Hepatic fibrosis of schistosomiasis impacting quality of life and survival is a poor outcome of patients, which is often accompanied with portal hypertension, ascites, splenomegaly and gastro-esophageal variceal bleeding (32). Eggs deposited in the liver are pathogenic factors of schistosomiasis, which induce granuloma formation and hepatic fibrosis. However, there is no effective measure to prevent and treat schistosome-induced hepatic fibrosis. In order to improve therapy of hepatic fibrosis in schistosomiasis, the mechanisms of hepatic fibrosis in schistosomiasis require further investigation. Single-cell sequencing, a booming emerging technology, reveals an increasing number of biological insights at the single-cell resolution (33). We applied single-cell sequencing to explore the mechanism of hepatic fibrosis in murine schistosomiasis japonica. A better understanding of pathogenesis could shed new light for treatment of hepatic fibrosis in schistosomiasis.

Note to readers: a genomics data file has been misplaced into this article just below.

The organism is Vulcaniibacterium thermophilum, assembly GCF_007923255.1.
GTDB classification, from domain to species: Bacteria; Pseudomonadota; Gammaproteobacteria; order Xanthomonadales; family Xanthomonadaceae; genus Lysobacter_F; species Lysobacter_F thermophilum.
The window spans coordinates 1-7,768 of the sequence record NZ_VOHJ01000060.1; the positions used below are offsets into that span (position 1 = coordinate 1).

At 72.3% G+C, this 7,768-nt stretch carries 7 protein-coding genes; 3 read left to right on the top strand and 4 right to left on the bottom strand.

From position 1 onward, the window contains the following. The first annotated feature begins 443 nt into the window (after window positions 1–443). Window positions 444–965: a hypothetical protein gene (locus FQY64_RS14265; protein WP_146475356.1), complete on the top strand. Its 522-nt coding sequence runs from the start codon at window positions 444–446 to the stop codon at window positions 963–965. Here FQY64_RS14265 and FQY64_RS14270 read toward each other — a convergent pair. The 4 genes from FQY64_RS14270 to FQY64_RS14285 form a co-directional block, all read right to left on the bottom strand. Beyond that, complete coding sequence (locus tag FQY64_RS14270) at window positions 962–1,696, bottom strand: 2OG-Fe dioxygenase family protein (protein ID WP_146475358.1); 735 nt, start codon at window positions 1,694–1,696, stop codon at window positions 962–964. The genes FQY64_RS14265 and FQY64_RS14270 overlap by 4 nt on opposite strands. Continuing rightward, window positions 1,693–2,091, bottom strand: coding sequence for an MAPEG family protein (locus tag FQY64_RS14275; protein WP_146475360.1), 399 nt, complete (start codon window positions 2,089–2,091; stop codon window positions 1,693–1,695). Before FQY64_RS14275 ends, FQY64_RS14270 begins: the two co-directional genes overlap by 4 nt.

Single-cell sequencing was performed on mouse fibrotic liver after S. japonicum infection and normal mouse liver. After conducted quality control analyses, a total of 10,403 cells, which grouped into 18 major cell clusters, were eventually included in our analysis. There was obvious difference between the SJ group and the HC group for different cell clusters. T cell-1(30.12%), MP-2(19.76%) and MP-4(15.44%) were predominantly shown in the SJ group, while MP-1(32.86%), MP-3(12.00%) and Hepatocyte-1(14.94%) were mainly presented in the HC group. Eggs trapped in liver are inducers of immune responses and recruitment of variable immune cells (34). It was obvious that massive T cells infiltrated into mouse fibrotic liver after S. japonicum infection, which indicated T cells are tightly linked to development of schistosome‐associated liver fibrosis.